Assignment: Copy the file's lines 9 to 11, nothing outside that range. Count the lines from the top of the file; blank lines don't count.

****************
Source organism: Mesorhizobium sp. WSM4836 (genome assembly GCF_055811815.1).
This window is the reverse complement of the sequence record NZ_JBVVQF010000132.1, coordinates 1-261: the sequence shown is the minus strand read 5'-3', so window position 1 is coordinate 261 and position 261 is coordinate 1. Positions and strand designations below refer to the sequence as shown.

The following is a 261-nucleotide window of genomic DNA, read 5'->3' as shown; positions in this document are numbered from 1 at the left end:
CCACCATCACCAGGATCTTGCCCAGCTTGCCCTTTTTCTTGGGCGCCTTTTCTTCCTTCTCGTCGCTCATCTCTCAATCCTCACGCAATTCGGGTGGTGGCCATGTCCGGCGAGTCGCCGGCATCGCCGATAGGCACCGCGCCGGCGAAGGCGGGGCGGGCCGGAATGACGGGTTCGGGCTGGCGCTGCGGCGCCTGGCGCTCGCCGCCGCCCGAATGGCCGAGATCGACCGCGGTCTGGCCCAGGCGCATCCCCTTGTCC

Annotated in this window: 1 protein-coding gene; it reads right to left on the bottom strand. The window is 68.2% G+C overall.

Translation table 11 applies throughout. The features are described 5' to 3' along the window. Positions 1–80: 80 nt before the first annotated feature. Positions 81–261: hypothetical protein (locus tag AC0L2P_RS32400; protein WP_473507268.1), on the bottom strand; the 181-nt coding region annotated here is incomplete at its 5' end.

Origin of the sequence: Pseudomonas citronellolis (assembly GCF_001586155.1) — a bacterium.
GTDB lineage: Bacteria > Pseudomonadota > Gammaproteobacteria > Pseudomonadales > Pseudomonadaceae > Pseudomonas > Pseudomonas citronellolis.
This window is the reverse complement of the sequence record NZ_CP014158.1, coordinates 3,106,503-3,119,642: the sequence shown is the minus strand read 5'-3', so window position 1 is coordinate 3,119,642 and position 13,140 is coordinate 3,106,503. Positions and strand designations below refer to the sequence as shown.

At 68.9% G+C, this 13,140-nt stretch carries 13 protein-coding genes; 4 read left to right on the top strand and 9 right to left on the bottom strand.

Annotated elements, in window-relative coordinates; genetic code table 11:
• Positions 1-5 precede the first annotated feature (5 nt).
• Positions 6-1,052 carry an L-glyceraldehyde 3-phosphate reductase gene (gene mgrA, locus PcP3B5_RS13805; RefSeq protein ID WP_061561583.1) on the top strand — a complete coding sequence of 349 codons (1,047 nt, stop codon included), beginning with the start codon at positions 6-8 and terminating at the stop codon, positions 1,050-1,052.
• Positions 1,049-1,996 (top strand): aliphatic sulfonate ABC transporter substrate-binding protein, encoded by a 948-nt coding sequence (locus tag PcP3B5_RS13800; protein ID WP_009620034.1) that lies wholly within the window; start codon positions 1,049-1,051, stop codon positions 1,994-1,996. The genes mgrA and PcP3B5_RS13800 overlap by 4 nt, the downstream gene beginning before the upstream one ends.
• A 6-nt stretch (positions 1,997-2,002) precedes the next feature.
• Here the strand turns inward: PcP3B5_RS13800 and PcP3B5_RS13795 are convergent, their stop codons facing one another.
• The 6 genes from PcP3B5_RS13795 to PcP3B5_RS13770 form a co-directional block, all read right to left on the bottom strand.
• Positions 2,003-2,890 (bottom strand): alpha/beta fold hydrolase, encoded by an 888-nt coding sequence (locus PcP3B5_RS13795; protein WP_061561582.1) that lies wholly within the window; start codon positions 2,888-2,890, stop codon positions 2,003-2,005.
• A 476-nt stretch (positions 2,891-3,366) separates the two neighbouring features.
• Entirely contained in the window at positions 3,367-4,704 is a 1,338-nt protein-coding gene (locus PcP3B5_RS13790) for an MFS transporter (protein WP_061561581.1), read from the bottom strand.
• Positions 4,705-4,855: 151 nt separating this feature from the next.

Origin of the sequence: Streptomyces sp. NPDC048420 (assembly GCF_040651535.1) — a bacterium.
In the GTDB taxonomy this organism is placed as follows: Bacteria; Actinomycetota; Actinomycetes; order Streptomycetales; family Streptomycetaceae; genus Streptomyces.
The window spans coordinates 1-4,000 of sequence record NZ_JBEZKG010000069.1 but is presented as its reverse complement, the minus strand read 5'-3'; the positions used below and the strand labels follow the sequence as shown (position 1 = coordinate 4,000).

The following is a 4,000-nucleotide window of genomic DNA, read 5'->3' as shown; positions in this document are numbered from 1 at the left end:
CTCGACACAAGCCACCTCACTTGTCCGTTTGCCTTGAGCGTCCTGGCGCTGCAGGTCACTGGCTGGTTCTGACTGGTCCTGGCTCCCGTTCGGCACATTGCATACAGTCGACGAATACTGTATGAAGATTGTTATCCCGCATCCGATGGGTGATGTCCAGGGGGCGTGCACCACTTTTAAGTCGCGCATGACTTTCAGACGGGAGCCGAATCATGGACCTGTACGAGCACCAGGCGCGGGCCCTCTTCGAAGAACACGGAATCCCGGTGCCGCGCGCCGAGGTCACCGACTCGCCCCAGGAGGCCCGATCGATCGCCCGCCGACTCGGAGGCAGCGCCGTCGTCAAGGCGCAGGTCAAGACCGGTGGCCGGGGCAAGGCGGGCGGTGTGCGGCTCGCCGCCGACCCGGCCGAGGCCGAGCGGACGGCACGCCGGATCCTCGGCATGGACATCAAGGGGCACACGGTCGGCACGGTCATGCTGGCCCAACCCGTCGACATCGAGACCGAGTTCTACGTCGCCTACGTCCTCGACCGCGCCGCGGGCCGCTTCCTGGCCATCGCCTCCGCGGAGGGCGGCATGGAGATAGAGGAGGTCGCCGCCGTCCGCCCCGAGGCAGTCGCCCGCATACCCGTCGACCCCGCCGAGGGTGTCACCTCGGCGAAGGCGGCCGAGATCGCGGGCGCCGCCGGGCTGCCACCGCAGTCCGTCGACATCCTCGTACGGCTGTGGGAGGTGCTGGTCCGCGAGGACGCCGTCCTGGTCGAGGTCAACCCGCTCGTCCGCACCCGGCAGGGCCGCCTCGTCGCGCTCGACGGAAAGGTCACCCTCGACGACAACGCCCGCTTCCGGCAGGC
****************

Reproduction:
This window is the reverse complement of the sequence record NZ_CP014158.1, coordinates 3,106,503-3,119,642: the sequence shown is the minus strand read 5'-3', so window position 1 is coordinate 3,119,642 and position 13,140 is coordinate 3,106,503. Positions and strand designations below refer to the sequence as shown.

At 68.9% G+C, this 13,140-nt stretch carries 13 protein-coding genes; 4 read left to right on the top strand and 9 right to left on the bottom strand.

Annotated elements, in window-relative coordinates; genetic code table 11: